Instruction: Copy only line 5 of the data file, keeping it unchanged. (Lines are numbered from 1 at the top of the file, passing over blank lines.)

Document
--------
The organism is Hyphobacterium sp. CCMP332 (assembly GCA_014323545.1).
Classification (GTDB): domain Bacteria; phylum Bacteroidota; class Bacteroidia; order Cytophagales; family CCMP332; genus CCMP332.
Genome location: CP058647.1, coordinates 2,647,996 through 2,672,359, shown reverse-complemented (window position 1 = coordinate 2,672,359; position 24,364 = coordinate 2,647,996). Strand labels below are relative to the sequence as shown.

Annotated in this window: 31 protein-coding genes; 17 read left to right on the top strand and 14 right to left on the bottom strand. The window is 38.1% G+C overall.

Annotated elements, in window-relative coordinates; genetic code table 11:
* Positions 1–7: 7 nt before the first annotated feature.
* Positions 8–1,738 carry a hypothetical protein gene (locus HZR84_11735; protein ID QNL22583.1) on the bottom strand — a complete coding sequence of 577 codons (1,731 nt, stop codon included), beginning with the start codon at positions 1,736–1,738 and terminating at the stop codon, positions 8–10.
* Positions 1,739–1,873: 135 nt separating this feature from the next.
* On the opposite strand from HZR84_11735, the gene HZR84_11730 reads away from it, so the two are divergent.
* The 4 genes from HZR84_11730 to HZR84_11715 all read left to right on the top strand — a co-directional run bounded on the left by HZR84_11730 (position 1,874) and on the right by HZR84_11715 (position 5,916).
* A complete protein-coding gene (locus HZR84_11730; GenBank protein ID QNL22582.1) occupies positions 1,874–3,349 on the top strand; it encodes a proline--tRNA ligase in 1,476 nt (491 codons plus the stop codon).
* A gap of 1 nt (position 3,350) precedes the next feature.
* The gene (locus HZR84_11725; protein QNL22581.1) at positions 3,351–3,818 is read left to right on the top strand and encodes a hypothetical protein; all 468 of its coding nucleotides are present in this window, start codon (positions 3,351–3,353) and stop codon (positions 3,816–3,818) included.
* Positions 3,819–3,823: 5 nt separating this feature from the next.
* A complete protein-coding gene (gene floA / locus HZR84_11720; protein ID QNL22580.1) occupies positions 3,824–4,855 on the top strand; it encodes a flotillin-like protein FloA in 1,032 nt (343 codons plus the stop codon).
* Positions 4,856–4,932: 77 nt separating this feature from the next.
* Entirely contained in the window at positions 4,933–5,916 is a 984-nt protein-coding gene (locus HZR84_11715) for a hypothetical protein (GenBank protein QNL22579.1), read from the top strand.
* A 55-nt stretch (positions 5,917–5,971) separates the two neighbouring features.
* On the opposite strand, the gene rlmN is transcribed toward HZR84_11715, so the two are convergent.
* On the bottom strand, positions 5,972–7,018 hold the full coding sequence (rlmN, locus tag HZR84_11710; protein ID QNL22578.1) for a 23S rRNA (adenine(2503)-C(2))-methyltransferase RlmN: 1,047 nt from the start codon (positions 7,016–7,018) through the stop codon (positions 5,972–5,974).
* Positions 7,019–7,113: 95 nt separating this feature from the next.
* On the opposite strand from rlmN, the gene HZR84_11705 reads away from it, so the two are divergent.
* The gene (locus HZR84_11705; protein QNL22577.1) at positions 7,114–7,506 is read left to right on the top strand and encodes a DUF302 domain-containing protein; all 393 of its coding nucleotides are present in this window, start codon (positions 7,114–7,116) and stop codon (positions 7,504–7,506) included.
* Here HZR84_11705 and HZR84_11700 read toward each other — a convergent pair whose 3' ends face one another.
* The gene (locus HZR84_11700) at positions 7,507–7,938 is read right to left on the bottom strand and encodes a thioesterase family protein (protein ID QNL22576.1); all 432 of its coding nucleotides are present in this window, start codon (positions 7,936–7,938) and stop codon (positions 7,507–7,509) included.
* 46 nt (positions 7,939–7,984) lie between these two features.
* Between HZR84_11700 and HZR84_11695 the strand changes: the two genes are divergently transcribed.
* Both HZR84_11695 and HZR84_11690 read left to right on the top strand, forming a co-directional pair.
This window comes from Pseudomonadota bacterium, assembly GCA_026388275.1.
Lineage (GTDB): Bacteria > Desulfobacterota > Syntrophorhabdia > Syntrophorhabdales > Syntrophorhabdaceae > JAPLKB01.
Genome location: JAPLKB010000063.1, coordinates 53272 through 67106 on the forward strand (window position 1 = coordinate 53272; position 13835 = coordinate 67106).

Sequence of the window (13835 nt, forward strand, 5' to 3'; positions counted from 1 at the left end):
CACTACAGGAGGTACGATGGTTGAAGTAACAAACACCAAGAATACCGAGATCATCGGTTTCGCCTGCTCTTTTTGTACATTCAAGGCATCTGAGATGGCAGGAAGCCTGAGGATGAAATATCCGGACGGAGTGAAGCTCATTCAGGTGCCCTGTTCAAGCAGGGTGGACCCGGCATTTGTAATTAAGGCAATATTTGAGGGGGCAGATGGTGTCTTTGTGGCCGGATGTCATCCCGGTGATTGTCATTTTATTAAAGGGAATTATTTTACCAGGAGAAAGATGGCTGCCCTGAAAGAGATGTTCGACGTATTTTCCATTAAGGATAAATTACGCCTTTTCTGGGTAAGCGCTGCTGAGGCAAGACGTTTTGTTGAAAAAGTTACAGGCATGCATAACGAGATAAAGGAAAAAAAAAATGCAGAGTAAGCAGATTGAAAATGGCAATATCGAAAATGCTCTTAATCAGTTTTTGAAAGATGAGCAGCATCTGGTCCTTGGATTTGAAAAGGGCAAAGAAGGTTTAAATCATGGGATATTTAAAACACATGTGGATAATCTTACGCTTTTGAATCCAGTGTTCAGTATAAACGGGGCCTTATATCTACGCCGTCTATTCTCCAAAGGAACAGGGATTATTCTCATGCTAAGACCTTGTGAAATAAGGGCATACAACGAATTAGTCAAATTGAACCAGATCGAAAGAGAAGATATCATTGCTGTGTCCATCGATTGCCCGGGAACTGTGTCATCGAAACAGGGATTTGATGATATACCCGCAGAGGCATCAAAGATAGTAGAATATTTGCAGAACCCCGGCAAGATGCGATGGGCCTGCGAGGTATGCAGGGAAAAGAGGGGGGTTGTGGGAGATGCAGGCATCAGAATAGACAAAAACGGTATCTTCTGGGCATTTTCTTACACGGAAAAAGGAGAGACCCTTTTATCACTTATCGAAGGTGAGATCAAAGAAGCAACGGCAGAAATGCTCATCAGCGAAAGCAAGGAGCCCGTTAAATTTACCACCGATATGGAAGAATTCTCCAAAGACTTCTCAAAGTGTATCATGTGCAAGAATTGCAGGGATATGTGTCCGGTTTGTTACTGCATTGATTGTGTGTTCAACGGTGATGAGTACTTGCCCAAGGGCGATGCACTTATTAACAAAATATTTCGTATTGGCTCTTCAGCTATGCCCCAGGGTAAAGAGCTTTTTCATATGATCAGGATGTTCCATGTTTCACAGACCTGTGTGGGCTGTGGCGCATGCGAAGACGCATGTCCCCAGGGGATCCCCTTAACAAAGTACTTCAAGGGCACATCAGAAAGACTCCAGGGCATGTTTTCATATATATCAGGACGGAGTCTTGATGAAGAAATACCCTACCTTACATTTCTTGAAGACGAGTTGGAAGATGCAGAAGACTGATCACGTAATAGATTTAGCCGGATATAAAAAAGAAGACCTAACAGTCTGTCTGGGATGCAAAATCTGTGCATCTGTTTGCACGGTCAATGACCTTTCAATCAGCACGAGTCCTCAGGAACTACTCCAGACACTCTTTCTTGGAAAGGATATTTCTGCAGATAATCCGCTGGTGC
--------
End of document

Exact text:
Annotated elements, in window-relative coordinates; genetic code table 11: